Texas Hold’em and the Same-Sex Ban of Leviticus

For the record, this is the fourth entry on the texts in Leviticus 18 & 20 (see Tattoos, Gibberish, and Texas Hold’em) with two more yet to come. Last week we began examining the cards dealt face up on the table for all to see. More specifically, we wrestled with the literary and cultural evidence from the ancient Near East in order to understand the conclusion that Leviticus 18:22 and 20:13 have to do with the worship of other gods or idolatry, not homosexuality in general. Today, we conduct Wrestle Mania II as we reexamine these cards, continue wrestling with the evidence, and seek to understand a second possible conclusion.

Possibility Two: Leviticus 18:22 prohibits indiscriminate sexual intercourse between males. Some variations of this conclusion would also include or prohibit intimacy in committed same-sex relationships. As before, I will try to explain the evidence/arguments used to support this conclusion one card at a time. Then, in fairness I will provide brief counter-arguments (with endnotes for details many may wish to skip).

Card #1: Leviticus 18:22 does not explicitly limit the circumstances in which male-to-male intercourse is prohibited. In other words, the prohibition is all-inclusive—whether religious in nature, indiscriminate sex, or in committed relationships.

Card #2: Genesis asserts a “biblical pattern” for understanding marriage as a relationship between a male and a female (Gen. 2:21-24). This idea is often reduced to the unfortunate billboard slogan: God created Adam and Eve, not Adam and Steve.[i] God blesses the new relationship between male and female and encourages them to “be fruitful and multiply, fill the earth and subdue it” (1:28). Male-to-male intercourse violates God’s pattern for marriage and sexual intimacy, and frustrates God’s hope for reproduction.

Card #3: In Leviticus, the Holiness Code (chs. 17-26), like the Purity Code (chs. 10-15), upholds God’s created order (as culturally understood by Israel) for life at its best. In creation God established three primary environments for life: in the sky, under water, and on land. Though the purity laws are complex and strange to us, in general terms, clean animals live in only one environment and move according to the standards of that environment.[ii] The Holiness Code also recognizes the boundaries God established in creation and teaches what it means to be a pure or holy human—a person God has called into covenant (an Israelite). Thus, male-to-male intercourse is wrong because it fails to respect the boundaries and orderliness of a holy life, and ultimately is not best for human life.

Card #4: When a person plays this hand (for this conclusion) he or she often appeals to the “clear teaching” of the New Testament: Romans 1:26-27, 1 Corinthians 6:9-10, and Jude 6. As a result, most read Leviticus 18:22 through the lens of these later texts and conclude that it also clearly banned homosexual behavior. After all, despite changes in culture, Scripture testifies to the unified teaching of one God.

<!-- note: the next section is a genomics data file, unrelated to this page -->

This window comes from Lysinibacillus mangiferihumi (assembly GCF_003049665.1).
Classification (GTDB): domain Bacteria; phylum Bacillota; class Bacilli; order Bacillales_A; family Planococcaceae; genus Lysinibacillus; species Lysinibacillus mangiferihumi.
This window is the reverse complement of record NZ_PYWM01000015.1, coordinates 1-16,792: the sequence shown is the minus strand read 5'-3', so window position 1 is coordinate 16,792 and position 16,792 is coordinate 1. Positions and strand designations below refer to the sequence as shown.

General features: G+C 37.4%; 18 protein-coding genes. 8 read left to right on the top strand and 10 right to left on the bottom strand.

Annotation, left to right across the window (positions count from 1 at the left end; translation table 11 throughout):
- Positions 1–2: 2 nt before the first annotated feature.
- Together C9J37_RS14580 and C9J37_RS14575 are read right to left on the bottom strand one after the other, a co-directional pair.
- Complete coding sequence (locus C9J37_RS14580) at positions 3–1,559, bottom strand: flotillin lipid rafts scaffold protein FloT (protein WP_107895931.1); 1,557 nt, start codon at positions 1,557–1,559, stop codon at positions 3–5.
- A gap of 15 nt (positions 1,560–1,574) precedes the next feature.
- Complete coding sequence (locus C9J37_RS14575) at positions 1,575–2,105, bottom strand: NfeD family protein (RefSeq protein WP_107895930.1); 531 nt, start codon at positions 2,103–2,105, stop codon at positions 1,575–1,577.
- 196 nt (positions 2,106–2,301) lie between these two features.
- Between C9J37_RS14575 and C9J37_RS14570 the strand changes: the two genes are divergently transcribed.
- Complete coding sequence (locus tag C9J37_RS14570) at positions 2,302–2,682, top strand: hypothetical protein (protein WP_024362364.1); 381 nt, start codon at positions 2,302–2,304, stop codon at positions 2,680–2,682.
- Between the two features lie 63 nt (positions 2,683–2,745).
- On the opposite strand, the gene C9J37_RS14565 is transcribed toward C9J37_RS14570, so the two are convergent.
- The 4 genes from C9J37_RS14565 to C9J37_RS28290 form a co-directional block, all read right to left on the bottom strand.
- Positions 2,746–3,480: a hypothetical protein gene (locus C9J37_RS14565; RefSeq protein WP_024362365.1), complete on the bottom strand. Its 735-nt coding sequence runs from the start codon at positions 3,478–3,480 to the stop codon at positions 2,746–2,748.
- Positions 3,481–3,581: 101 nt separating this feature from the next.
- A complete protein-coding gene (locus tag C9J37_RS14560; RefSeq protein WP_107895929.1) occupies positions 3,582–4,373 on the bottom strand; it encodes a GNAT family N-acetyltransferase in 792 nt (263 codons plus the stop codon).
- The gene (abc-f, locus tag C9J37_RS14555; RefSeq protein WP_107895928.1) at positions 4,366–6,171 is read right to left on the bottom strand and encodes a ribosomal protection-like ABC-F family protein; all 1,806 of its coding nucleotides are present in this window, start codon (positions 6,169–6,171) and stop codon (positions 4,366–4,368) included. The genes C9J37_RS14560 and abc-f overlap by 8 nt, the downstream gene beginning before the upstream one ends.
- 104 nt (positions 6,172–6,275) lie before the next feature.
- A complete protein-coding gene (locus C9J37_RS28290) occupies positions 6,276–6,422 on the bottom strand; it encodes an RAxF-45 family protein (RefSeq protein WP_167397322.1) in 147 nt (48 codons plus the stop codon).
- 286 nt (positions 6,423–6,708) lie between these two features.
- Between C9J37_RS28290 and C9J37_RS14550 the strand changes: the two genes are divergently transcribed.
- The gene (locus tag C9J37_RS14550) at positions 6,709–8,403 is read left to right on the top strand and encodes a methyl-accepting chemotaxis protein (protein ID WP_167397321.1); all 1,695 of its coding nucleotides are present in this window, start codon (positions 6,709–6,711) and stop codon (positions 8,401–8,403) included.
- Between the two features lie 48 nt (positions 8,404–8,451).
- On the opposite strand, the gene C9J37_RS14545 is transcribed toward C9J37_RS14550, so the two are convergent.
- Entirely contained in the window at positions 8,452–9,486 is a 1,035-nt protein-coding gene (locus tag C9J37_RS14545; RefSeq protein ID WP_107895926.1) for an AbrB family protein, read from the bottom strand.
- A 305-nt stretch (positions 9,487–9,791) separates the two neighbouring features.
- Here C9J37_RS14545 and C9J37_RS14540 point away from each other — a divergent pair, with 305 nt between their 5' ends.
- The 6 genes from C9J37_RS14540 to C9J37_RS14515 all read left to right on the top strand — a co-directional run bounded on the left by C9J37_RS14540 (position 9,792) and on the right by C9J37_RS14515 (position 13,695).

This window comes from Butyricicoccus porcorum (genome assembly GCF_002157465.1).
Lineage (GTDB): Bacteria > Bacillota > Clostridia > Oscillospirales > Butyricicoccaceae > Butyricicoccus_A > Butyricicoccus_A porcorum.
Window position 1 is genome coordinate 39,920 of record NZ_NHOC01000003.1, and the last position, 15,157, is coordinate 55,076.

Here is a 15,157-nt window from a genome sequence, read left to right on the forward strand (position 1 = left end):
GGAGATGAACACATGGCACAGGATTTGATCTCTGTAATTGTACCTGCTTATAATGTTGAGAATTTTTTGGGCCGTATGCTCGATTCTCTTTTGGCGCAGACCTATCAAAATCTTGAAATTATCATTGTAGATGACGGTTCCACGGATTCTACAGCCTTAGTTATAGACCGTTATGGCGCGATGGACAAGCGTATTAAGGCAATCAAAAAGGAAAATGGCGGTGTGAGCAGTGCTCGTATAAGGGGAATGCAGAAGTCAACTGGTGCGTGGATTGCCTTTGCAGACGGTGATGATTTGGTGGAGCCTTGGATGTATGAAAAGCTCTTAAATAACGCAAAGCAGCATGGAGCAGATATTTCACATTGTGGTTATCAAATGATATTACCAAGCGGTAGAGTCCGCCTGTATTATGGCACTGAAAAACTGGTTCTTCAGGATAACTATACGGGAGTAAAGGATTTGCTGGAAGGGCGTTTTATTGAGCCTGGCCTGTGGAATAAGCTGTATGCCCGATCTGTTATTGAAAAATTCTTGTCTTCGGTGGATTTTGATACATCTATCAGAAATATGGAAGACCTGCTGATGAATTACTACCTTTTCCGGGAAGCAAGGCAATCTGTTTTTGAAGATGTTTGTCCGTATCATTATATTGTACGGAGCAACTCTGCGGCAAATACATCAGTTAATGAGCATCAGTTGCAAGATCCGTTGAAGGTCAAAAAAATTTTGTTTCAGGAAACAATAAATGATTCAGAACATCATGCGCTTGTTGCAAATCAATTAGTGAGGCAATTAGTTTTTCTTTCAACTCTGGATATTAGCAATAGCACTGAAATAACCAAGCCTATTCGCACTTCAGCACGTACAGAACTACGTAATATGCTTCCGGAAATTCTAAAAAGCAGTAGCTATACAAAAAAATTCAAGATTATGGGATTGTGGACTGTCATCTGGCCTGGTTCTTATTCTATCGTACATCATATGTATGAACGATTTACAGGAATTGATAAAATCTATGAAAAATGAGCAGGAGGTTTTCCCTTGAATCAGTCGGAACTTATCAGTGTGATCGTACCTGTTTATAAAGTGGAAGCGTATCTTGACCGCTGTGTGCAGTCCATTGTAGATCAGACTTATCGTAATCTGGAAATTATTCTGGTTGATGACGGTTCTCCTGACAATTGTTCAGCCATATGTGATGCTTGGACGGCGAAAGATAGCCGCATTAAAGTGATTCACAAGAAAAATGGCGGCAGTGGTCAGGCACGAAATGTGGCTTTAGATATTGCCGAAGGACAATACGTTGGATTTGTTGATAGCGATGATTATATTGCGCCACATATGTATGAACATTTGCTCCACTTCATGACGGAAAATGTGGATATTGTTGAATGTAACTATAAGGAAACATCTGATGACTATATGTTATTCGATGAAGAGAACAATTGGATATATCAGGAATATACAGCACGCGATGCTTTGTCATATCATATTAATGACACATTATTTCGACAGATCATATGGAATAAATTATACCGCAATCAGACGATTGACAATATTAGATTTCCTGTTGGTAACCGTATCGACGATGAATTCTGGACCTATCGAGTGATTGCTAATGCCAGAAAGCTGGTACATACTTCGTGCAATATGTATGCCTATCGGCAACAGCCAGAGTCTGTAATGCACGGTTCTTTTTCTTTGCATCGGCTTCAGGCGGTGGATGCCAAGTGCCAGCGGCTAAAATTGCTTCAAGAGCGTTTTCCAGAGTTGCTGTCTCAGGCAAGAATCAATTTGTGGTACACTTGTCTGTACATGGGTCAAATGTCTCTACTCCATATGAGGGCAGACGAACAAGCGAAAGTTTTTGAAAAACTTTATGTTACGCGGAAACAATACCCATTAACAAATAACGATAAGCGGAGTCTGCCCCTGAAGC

Summary: Leviticus 18:22 prohibits male-to-male sexual intercourse. Such sexual intimacy is wrong because:

  • Leviticus makes an unconditional statement without exceptions.
  • It disrupts God’s pattern of marriage and procreation.
  • It confuses what is holy and best for human life.
  • It violates the teaching of the New Testament.

Consequently, it doesn’t matter if male intercourse is in a religious setting (to worship another god) or in everyday life, whether it is practiced within a committed relationship (e.g., marriage), or it is indiscriminate sexual behavior. Male-to-male intercourse is wrong.

Counter-arguments:

Card #1: Leviticus 18 may not have stated explicit circumstances because the original readers would have automatically known the cultural context. Knowing the unstated cultural context is essential to understanding Scripture (e.g., instruction about head coverings and long hair in 1 Cor. 11).

Card #2: Did Genesis 1-2 intend to set a pattern for all cultures and all time? If so, which parts of chapters 1-2 are part of the pattern? We appear to be selective and inconsistent in this matter. For example, the pattern includes a man leaving “his father and mother” {his father’s household} and “clinging” to his wife (Gen. 2:24), but God’s directions in the remaining chapters of Genesis seem unaware of such a pattern.[iii] And as for consistency, would the pattern disallow sons from ever living back at home (with his parents) with their wives? Or what about the blessing for procreation: “be fruitful and multiply” (1:28)? If this is part of the pattern, may couples decide not to have children? May they delay starting a family? May they use birth control at all? The argument for a pattern sounds good when it convicts someone else, but not so good when it challenges our own assumptions and behavior.